WE DON’T SEE ANY YELLOW EARLY MONAROS. MAYBE IT’S BECAUSE THAT CAR CAME TO A FIERY DEMISE IN THE MOVIE’S OPENING SCENES
Grab a map of Oz and Cobar sits on the red dirt of outback NSW, about mid-way between Adelaide and Brisbane. Sydney and Melbourne are a decent day’s drive away, too, so the ROE Festival is a ripper reason for a long-haul cruise.
Street Machine’s Scotty, Paul and the photographers cruised here in the justcompleted Carnage Dodge Phoenix. My mates Brad, Joe, James and Lynton have spent two relaxing days driving up from Adelaide, luxuriating in the V8 rumble of their red SL/R 5000 and blue GT replica, overnighting at the iconic Silverton Hotel west of Broken Hill, right in the middle of Mad Max country! For the people I’m camped beside in the Cobar caravan park, the ROE Festival has made a perfect bookend to their terrific week-long cruise that began with the HK-HT-HG Holden Nationals in SA the previous weekend. I was supposed to be swagging in my shed-find Commodore wagon, but engine problems meant it had to stay home. Still, even in something late-model-white boring, my eight-hour drive under a big sky was good for the soul.
As the sun sets, the Dodge and the Chev – and plenty of others – do a few laps as people arrive. While those two are undoubtedly the heroes, it’s great see the effort that people have put into replicas of other cars from the film, too – The Gazzard boys’ EK Holden; the RAMMER 1950s Chev; even the blue XB Falcon cop car from the movie has a couple of tributes cruising in Cobar.
But although there is a good crew of Holden HK-T-G cruisers in town, we don’t see one yellow early Monaro like the one in the film. Maybe it’s because that car came to a fiery demise in the movie’s opening scenes when its “he’s just a bad loser” driver crashed and burned after being defeated by Fox.
Friday night is drive-in movie night. Guess what we watch? Yep, Running On Empty on a (not so) big screen at the local sports ground. Up the back are dozens of cars, drive-in style, with plenty of space for picnic blankets on the grass down the front.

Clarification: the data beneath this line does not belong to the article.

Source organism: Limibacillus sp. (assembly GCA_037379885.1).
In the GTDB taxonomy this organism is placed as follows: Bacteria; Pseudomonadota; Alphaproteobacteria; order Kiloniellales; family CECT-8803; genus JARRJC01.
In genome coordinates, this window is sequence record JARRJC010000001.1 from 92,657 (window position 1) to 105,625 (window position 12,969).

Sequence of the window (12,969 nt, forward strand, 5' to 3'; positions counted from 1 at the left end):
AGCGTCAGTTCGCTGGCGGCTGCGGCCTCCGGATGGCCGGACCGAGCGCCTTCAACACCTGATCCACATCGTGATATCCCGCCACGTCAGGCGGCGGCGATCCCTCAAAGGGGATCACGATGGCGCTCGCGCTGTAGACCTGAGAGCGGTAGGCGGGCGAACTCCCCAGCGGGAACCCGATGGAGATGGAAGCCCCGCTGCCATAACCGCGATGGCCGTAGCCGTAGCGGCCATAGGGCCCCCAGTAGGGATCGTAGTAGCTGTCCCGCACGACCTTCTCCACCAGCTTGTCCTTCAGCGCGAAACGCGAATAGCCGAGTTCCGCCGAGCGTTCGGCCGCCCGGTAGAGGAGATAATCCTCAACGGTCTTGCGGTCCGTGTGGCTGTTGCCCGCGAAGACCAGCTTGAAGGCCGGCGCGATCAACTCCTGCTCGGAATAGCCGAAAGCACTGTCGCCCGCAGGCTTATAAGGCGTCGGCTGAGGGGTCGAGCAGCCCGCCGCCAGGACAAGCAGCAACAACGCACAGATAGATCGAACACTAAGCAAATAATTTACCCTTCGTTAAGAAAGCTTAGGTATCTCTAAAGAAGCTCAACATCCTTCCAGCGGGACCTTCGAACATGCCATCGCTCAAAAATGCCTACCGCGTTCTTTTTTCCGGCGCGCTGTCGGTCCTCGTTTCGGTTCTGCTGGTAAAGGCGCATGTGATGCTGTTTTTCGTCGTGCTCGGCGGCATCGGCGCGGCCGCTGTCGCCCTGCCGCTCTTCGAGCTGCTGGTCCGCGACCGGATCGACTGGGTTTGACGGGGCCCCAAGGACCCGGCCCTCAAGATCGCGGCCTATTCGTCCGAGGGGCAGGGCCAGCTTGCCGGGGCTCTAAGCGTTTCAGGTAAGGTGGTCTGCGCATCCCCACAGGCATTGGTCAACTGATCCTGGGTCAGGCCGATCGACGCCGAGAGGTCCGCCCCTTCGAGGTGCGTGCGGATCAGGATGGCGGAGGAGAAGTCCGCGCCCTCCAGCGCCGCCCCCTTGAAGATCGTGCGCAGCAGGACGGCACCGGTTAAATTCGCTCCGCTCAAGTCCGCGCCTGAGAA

The Rebel’s Garage site used in the movie is at Canbelego, about 45 kays out of town, so that’s the destination for a cruise on Saturday morning. After pics are taken at the huge ‘Cobar’ sign at the east end of town, our kilometres-long convoy of cars continues on.
The building used as the outback servo in the movie has unfortunately been demolished, but the Cobar Men’s Shed mob have set up a tribute, complete with old-style fuel bowsers, offering a bright and breezy backdrop for some memories from some of the film’s stars, and, later, a stack of pics of people with their cars.
After that, it’s back into town for an all-makes show ’n’ shine just off the main street and more laidback cruising all afternoon.
What a ripper weekend: wide open spaces under a big sky, and three great pubs and a couple of terrific clubs to eat and drink in. Let’s hope co-organisers Ben and John (see breakout, p78) and their loyal Cobar locals can sort out another cruisy weekend in the spirit of the Running On Empty Festival.
BELOW: Anthony Patterson (right) brought his ’57 Chev from the NSW mid-north-coast town of Kempsey. “I’ve been a petrolhead all my life,” he admits. “I saw the movie back when it came out – I think I’d just left high school. Of course, I could never afford a ’57 Chev two-door until later in life, but I bought this about 10 years ago from an American importer.” It runs a 700hp blown 408cuber, ’Glide and 9in. “I’ve had some faster cars – but this is the toughest!” he says with a laugh. He’s chatting to Ted King who helped with the Running On Empty stunts